When the Mythical Man-Month came out in 1975, it opened a lot of eyes in the world of software engineering. Is computer programming an art or a science? The book gets it title from an initial programming premise that if a programming project required the service of one programmer for a month, that one man-month of effort could be achieved by two programmers in a half a month of calendar time. Frederic Brooks was one of the early authors to debunk this myth with painful stories of project failures. He imparted his wisdom in software project management lessons that we now take for granted like the theory of gravity. We used to joke "Let's get 9 women together and have a baby in a month."
Since it has been over 35 years since I first read The Mythical Man-Month, I consulted the summary using our pilot of the getAbstract service. Some of the Take-Aways from their summary included:
Conceptual integrity is the most important consideration in software design. A single mind or a few like-minded people should be in charge of complex projects. Design by committee leads to a hodgepodge of a system that pleases no one.
Organization and clear, complete, standardized documentation are essential to any large-scale programming effort. Some say that programming projects can be done with six or fewer programmers or more than 200 programmers. With a programming few, consistent communication can be done by word of mouth. With a large programming team, everything gets written down because so many people need to know.
Adding new people to the development process slows progress. This happens because the existing programmers have to slow down to train the newly added programmers. It also raises the amount of communication overhead to keep everyone on the same page.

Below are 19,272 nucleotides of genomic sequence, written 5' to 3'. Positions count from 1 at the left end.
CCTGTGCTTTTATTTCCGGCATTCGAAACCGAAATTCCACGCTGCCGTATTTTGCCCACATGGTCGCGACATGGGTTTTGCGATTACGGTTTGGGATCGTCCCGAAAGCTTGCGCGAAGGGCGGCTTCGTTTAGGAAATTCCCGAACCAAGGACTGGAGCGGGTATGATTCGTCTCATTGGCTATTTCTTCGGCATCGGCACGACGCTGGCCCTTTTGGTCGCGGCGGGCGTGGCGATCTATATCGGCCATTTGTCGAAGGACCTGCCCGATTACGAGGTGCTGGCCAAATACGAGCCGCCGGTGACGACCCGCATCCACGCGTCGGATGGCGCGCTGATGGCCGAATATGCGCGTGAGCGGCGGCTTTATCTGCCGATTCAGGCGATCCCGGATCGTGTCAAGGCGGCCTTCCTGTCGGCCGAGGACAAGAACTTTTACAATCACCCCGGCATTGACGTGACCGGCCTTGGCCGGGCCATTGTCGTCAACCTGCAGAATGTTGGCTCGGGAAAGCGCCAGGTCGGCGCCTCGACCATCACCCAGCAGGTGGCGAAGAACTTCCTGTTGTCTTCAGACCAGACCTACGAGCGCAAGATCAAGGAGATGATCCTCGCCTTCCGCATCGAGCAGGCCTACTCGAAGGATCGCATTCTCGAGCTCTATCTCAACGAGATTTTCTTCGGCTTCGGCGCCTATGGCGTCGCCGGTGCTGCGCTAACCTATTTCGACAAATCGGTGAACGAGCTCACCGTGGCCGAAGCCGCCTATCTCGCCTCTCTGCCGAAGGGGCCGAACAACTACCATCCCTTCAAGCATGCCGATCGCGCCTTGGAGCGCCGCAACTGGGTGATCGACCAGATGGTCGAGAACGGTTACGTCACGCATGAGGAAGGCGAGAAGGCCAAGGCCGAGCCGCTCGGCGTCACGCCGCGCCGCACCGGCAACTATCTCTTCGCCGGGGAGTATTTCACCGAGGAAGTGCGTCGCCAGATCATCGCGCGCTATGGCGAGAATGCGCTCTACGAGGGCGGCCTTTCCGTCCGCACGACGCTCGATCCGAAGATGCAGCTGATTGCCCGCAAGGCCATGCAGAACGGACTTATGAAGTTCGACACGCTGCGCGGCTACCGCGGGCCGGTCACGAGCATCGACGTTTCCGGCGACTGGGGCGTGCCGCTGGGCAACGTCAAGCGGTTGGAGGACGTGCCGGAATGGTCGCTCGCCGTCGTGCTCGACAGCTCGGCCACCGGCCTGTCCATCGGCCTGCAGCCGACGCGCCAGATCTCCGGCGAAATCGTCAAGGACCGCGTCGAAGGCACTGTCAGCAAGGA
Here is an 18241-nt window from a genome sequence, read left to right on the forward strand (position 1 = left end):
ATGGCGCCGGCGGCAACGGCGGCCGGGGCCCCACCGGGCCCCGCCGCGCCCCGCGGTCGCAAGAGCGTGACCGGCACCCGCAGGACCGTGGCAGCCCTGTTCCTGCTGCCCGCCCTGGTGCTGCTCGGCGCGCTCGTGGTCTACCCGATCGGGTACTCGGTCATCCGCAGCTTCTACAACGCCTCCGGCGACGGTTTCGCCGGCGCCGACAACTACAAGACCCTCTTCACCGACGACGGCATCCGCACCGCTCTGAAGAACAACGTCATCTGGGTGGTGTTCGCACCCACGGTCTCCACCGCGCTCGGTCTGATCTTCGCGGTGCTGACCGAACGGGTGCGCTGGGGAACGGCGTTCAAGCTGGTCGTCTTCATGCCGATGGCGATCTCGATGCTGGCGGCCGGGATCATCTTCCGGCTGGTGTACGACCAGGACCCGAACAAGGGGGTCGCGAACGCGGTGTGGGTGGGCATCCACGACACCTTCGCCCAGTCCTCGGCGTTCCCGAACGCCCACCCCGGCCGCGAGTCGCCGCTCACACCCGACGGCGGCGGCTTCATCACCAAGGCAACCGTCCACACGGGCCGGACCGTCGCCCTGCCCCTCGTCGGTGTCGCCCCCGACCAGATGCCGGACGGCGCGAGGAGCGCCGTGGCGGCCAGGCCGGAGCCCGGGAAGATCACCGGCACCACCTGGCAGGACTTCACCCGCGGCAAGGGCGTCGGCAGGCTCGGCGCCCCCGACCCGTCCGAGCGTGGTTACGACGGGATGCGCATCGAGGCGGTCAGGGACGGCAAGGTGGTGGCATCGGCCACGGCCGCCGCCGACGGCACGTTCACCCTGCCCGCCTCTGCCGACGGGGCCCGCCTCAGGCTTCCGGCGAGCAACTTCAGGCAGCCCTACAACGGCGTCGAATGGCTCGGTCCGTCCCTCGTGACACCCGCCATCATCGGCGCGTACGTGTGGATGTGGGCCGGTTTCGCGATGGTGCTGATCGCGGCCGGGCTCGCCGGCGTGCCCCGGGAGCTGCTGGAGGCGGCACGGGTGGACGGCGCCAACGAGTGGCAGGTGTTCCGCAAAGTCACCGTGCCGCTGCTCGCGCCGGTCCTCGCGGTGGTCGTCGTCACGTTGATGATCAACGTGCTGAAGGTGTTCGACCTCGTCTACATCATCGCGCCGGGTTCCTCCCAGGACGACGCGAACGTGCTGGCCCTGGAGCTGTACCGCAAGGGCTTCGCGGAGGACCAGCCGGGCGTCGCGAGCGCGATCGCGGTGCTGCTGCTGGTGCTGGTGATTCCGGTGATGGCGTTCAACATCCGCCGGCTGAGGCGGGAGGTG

Programmers are like architects: Their first version is clean, their second overly complicated, and their third better than the second. Just like practicing golf swings or free throws, people execute better as they repeat a process they have already followed. Project managers should plan to create multiple versions of their products.
Usually, disasters don't cause project delays.
Q: How does a software project get to be a year late?
A: One day at a time.
Software development will never grow as fast or steadily as hardware capacity. This was stated in 1995. Bill Gates once said "How could you possibly need more than 640K?" Today systems consume gigabytes of memory and operate on terabytes of data.
When I was first programming, my biggest concern was efficiency. CPUs were not what they are today. Picking the wrong algorithm or sloppy programming could really do your program in. Next important was readability. If another programmer could not review and help maintain your code, you really had done a disservice to the organization that paid you to write it. My third most important consideration was symmetry. For every begin, there should be an end. For every open, there should be a close. When I worked at GTE on an Apollo workstation project, we all had a laugh at the code for the IBM mainframe (our nemesis) that had an operation called file_copy_with_print. Really?
Though Brooks wrote his book in 1975, and a lot has changed since then, he did get one thing right - conceptual integrity. Someone has to be the keeper of design elegance. Today at Autodesk we use an Agile development process. Projects have a Business Owner who maintains the integrity of the overall user experience. Projects have a Software Architect who ensures that systems meet functional, performance, and stylistic requirements. Systems are built in two week sprints so projects don't get too far off the rails before corrective actions are taken.
Debunking mythology is alive in the lab.